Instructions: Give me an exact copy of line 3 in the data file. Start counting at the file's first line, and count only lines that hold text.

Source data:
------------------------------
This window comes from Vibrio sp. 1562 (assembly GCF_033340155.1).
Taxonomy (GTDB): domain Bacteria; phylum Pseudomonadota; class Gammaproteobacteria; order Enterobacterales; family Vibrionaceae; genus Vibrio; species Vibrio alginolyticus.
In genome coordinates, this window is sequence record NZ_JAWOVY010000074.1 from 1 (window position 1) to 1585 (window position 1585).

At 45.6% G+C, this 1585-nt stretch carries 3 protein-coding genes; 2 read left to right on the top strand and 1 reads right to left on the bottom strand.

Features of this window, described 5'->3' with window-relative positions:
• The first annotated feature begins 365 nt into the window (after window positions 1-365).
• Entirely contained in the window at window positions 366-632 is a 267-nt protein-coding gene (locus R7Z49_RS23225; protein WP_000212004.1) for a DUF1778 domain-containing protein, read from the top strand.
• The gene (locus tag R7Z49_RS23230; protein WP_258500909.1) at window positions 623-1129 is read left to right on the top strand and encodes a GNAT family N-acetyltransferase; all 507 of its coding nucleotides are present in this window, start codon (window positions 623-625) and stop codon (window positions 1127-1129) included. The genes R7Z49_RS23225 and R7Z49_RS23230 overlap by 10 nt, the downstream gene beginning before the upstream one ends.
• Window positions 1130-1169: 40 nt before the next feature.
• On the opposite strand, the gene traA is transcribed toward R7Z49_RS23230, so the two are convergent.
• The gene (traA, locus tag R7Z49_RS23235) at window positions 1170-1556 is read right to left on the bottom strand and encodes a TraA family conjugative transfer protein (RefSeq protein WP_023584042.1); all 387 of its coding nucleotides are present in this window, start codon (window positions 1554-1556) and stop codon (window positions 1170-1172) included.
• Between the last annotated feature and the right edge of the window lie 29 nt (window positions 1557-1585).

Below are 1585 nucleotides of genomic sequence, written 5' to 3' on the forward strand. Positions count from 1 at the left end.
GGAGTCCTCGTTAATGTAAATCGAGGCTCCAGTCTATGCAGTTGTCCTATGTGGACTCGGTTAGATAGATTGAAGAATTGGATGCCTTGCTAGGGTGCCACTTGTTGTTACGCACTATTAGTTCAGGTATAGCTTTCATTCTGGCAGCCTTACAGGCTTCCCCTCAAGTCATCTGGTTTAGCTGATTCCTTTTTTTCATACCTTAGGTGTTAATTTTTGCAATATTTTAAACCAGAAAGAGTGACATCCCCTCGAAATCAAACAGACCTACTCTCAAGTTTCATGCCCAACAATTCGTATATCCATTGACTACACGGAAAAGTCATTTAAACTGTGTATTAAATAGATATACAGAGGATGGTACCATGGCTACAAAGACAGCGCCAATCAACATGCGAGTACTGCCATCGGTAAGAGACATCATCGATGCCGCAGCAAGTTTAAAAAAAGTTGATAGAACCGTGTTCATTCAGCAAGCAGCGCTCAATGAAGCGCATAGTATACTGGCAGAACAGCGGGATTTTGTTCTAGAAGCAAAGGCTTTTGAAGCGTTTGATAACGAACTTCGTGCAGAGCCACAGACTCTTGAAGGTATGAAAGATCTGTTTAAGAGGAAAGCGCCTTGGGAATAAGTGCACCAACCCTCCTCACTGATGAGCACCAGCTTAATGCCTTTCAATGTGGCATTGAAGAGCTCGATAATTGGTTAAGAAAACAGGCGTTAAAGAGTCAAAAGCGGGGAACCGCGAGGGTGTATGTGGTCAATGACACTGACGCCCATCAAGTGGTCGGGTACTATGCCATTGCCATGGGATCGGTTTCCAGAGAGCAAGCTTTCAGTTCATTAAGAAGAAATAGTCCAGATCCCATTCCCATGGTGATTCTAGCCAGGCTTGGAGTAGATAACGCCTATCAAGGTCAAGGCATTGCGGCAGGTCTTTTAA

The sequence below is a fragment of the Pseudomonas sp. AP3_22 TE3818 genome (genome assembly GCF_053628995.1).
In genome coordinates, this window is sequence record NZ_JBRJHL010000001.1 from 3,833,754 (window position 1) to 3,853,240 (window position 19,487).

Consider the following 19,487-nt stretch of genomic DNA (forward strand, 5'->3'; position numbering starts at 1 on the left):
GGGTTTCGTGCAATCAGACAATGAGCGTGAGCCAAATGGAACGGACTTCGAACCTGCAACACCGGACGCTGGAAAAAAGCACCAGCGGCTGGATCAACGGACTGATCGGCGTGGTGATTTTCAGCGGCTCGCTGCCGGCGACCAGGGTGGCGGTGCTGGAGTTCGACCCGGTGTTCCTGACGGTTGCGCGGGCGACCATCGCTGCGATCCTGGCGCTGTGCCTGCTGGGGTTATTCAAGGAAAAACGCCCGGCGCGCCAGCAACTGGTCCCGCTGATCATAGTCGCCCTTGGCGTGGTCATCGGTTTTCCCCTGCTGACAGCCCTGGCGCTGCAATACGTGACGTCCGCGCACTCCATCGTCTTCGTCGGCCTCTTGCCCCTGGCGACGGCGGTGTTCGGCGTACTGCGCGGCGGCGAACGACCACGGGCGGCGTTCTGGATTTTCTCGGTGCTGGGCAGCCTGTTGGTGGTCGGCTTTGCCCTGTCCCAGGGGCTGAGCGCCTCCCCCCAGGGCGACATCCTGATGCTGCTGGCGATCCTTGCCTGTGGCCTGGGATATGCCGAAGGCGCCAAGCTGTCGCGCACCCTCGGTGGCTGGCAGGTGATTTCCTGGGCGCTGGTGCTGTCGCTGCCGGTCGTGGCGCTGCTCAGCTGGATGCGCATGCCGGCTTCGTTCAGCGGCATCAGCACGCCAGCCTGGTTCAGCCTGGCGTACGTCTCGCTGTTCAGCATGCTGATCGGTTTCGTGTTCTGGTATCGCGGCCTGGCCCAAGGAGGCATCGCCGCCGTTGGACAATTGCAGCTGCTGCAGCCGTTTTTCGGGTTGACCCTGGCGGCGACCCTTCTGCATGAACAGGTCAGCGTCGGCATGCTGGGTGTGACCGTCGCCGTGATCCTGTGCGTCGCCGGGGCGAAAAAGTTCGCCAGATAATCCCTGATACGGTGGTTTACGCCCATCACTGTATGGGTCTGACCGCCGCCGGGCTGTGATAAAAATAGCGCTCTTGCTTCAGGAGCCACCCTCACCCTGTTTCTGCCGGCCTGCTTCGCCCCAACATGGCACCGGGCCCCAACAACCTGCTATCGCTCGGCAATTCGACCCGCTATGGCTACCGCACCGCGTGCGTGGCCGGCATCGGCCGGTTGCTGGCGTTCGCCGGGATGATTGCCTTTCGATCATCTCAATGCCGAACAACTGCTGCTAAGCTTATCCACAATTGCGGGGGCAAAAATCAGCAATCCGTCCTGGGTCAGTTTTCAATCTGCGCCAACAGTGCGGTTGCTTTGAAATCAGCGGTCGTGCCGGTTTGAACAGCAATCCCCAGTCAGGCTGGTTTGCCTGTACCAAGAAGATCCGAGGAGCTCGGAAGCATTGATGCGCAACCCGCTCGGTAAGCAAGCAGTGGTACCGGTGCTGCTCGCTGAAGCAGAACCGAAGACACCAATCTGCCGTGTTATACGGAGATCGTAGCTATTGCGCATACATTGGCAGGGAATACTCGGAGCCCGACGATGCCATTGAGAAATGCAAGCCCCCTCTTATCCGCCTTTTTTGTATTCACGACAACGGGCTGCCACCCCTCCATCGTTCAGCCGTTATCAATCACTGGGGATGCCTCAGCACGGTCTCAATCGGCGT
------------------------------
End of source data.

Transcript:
In genome coordinates, this window is sequence record NZ_JAWOVY010000074.1 from 1 (window position 1) to 1585 (window position 1585).